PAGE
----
Port Townsend School of Woodworking
Preserving the Tradition


Why do I build gypsy wagons?


The first answer that comes to mind, which is probably the one closest to the truth, is an answer essentially the opposite to how mountaineers often reply when asked why they climb a mountain (i,e, “Because its there.”). In my case, I’ve always wanted to build gypsy caravans because they are not there!

I have long been fascinated with the traveling lifestyle, with life lived mostly outdoors, lived close to the edge---I life I lived for a decade or so of my life. I learned that if you could live such a life in company with a cozy and enchanting conveyance in the form of a highly developed folk craft, then so much the better.

For me, that conveyance was the English or Irish gypsy caravan (or Vardo in the Romany language). Ever since having first seen highly romanticized illustrations of them in children’s books (see “Wind in the Willows” for starters), then finding murky black and white photos of them on the road at the end of the 19th century, and finally getting my hands on glorious color photos of restored versions at Appleby Faire in England, I knew I had to have one. I also knew that the only way I would ever get my hands on one would be to get my hands to build one.

Starting in the late 1970’s I built, and traveled in, a very simple version affixed to the frame of a 1940 Ford 1-ton pickup.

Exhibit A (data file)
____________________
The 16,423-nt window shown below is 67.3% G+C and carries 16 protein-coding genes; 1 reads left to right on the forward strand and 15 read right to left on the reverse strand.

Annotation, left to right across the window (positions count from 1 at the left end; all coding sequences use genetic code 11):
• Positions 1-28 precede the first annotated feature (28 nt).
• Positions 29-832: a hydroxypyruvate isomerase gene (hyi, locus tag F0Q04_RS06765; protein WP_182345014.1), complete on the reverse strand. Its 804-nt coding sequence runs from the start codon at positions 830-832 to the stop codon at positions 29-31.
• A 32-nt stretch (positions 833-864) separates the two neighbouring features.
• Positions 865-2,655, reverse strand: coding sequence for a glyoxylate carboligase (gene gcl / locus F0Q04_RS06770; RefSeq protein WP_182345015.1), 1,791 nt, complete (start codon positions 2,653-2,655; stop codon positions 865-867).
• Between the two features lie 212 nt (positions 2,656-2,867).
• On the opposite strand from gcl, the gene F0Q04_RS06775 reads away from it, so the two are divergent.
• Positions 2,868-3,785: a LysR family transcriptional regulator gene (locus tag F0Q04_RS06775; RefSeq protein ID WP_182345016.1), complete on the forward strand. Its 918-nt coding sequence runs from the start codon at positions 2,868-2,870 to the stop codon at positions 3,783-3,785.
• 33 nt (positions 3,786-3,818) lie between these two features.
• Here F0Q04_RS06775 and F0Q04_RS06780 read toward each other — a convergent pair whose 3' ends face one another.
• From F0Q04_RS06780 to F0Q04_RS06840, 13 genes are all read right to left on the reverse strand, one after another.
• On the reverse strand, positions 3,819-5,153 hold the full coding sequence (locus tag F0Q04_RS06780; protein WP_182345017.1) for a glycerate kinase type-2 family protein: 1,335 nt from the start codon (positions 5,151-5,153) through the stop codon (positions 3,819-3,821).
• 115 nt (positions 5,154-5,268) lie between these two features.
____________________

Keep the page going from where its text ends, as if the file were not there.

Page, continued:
After moving to the Northwest, I embarked on building more authentically designed and detailed vardos, culminating in the “Trillium” completed in 2007. This wagon closely reproduced the look of a “bow top” style caravan that was produced by Bill Wright’s carriage shop in Leeds, England in the late 19th century.

Like most of my other wagons, the Trillium was built in collaboration with several other artists: a metal worker for the welded steel frame and some of the decorative brackets; a graphic artist for the panel art and lining out; and a stained glass maker for the windows. The current owner provided much of the fabric work of the interior decor.

Materials throughout this and all my other wagons are marine grade: Honduras mahogany for the framework (mostly pinned tenon and bridle joints); Port Orford cedar for the tongue and groove siding; Sitka spruce for roof framing; Egyptian canvas sailcloth for the cover; marine grade oil enamel paints and bedding compounds; stainless steel fasteners and copper rove and rivets.

Joinery throughout, include interior fittings, is built to traditional joiner’s (rather than cabinetmaker’s) standards. That is, all the joints are mechanically interlocked and therefore don’t rely on glue or fasteners to bear loads.

None of my wagons were designed to be horse-drawn. I don’t know horses, and I don’t know how I would convince the beast to pull my wagon around the highways and byways of America. But I do know how to pull trailers behind my pickup truck, so I built my wagons to be roadworthy for travel at highway speeds.

Whether traveling at 4 miles or 400 miles a day, however, these wagons are the conveyances of dreams-come-true. They are a folk-craft of the hand that takes the heart home.